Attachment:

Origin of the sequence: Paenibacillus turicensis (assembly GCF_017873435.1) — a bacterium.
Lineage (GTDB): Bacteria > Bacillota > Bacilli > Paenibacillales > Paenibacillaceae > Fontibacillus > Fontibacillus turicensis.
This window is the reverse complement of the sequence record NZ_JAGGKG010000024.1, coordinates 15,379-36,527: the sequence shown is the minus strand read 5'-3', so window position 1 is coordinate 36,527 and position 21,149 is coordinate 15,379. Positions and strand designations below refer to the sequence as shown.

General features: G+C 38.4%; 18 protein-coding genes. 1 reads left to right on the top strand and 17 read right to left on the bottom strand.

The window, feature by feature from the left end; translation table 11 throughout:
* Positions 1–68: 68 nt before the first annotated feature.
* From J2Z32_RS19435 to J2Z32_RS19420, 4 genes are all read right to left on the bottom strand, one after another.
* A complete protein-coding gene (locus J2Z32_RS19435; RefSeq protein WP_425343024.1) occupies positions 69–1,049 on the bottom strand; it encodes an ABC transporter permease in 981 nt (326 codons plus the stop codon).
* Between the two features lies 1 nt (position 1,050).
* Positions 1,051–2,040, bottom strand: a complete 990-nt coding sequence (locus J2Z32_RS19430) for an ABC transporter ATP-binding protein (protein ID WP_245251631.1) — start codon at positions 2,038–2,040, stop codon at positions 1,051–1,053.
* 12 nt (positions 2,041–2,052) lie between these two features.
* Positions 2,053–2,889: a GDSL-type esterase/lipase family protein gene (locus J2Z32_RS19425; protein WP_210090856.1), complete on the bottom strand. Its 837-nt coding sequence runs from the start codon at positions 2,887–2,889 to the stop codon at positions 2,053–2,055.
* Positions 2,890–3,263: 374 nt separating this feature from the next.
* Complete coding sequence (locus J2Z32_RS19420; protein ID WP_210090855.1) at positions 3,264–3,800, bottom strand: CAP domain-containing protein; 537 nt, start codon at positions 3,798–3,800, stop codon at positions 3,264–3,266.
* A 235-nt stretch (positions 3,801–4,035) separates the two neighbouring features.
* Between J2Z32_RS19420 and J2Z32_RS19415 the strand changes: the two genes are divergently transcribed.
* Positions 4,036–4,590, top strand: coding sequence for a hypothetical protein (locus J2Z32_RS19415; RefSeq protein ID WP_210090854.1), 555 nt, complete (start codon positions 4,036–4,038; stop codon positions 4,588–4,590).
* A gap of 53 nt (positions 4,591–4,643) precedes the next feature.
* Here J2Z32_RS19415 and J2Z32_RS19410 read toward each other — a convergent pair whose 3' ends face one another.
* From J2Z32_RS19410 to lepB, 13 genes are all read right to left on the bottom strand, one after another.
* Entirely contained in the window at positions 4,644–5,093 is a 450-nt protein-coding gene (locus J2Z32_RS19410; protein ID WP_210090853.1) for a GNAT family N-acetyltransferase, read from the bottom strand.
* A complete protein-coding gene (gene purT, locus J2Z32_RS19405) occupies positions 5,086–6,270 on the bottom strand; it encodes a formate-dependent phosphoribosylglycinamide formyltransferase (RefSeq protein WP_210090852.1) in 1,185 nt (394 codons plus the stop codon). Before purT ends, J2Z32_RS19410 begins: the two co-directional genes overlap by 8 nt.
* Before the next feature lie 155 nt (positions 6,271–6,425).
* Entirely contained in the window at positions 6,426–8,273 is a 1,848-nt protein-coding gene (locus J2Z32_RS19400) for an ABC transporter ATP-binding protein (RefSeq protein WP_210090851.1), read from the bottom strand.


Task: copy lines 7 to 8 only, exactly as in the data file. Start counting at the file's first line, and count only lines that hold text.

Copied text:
* From J2Z32_RS19435 to J2Z32_RS19420, 4 genes are all read right to left on the bottom strand, one after another.
* A complete protein-coding gene (locus J2Z32_RS19435; RefSeq protein WP_425343024.1) occupies positions 69–1,049 on the bottom strand; it encodes an ABC transporter permease in 981 nt (326 codons plus the stop codon).